As Jonathan Wilson said last week in his wonderful Books & Culture podcast, some may keep this as a collectors item, or as a coffee-table art book. It is (as all of the Crossway Bibles) exceptionally made, with a smyth-sewn binding, and durable, elegant paper. John is fastidious about his books and he knows that there is no shame in wanting to handle a Bible like this with great reverence, or to keep it nice for display. But I was thrilled to hear him say he is prepared to allow it to get beat up a bit as it is going to be used in his home. Am I cheesy to think of the Velveteen Rabbit story? Yes, The Four Holy Gospels are illustrated with original, important artwork, making it very special. It is on glossy paper and has the look of a coffee table art piece, and it is. But it is meant to be used. I am sure of it.
It is interesting that this sort of project—one single artist illuminating the Biblical text–has not been done, as far as we know–for perhaps 400 years! When I said in my first paragraph that this was historic, I wasn’t not using breathy hyperbole.
You may know the ongoing Bible calligraphy project called The Saint John’s Bible, beautifully produced by The Liturgical Press of St. John’s Benedictine Abbey in Minnesota. (Do visit their truly great website, here. Do a “google image” search and see some of the wonderful work done.) We have stocked those hefty volumes as they’ve come out, one by one, the Pentateuch, the Wisdom Literature, the Prophets, The Gospels & Acts. The Historical Books is the sixth and most recent (and the largest and most expensive, selling for $70.00.) We sell each volume for 20% off.
The writing of The Saint John’s Bible is equally historic–a lost art being revived by a team of world class calligraphers doing the entire Bible (in the NRSV) by hand. We are very fond of these, stock a few little paperbacks about the project as well, and have enjoyed a video documentary on the making of it. Some of our customers have seen the originals in an exhibition that was traveling (and spoke to us of how deeply moving it was to behold them.) We pray God will use these artists to illuminate the text, in every sense of the word. The joy and beauty and craftsmanship of this is tremendous, but my sense is that it isn’t used as a reading Bible. Not too many will risk reading the calligraphy in church or lug this thing to a Bible study.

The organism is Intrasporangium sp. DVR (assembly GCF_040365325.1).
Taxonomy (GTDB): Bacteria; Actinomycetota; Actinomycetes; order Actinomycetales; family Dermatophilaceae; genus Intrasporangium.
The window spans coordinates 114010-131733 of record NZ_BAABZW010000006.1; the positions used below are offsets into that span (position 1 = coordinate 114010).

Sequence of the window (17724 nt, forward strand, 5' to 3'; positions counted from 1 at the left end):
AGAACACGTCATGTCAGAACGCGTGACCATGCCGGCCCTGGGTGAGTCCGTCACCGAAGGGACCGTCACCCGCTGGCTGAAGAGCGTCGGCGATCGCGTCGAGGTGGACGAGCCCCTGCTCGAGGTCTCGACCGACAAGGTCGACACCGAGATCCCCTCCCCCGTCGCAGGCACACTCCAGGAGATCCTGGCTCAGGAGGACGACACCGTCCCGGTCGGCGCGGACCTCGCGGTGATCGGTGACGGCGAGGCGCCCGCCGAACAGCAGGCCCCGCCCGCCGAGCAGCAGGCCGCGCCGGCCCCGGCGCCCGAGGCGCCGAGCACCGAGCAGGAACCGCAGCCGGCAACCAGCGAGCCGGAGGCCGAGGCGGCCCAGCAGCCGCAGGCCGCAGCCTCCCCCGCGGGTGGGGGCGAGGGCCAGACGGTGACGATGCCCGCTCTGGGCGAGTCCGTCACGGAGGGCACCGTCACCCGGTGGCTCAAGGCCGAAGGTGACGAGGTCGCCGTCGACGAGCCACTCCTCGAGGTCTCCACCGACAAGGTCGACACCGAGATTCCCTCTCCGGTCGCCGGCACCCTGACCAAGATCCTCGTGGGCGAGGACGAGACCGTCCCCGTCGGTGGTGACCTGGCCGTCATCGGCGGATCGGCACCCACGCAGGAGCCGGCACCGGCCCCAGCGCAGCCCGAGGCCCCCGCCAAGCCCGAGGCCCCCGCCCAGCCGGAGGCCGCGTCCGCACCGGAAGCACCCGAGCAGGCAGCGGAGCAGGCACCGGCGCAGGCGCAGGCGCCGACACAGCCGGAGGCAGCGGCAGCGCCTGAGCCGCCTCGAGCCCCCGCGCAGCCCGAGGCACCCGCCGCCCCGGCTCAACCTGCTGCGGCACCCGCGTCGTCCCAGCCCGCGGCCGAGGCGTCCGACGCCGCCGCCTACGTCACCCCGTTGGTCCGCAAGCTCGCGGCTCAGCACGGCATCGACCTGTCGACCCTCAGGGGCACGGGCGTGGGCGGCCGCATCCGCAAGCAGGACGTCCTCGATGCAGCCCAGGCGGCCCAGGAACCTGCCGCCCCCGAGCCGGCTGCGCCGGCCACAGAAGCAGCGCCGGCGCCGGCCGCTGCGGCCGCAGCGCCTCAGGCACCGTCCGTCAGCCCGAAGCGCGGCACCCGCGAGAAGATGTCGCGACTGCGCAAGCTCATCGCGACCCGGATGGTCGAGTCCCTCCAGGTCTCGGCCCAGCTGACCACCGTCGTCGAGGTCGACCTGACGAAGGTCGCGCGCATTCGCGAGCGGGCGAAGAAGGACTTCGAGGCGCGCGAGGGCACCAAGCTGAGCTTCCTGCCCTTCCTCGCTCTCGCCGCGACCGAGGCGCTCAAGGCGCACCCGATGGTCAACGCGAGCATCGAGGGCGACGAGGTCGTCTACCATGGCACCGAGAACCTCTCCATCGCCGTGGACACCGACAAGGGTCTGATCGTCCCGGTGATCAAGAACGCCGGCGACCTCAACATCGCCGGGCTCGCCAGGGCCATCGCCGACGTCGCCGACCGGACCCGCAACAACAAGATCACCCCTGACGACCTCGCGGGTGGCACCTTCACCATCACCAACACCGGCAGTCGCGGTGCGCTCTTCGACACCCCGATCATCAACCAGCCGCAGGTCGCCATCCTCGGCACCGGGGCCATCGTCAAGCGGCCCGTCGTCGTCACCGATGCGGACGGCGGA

Crossway’s The Four Holy Gospels, though, just might find its way into ordinary home use, or at least churchly readings. It is large, it is artfully embellished, and it may feel unusual for those of us used to tossing our compact paperback Bible into our purse or backpack. But we commend it. This is art to be used, the Bible enhanced, the Word of God made vital to encounter, to open up a multi-sensual, worshipful, heightened reading.
We are eager to offer this handsome ESV gospel volume, complete with the handsome and sturdy slipcase. We will sell it, at least for now, at an introductory price that is seriously discounted; we understand that good art and well-crafted books are expensive, but want to make this more affordable for you. Read the publisher’s description of it here for further background, details, and some basic dimensions and such. There is a great video there, too, which you’ll want to see….Help us spread the word.
The Four Holy Gospels
illustrated by Makoto Fujimura
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Hearts & Minds 2345 East Main Street Dallastown, PA 17313 717-246-3333
Byron, this looks so very good!! Loved his video on it. I can’t help but think of it as an abstract version of The Book of Kells. Did you get it in yet?? Mom & I had fun stopping by last Sat.
looks beautiful, thanks for posting!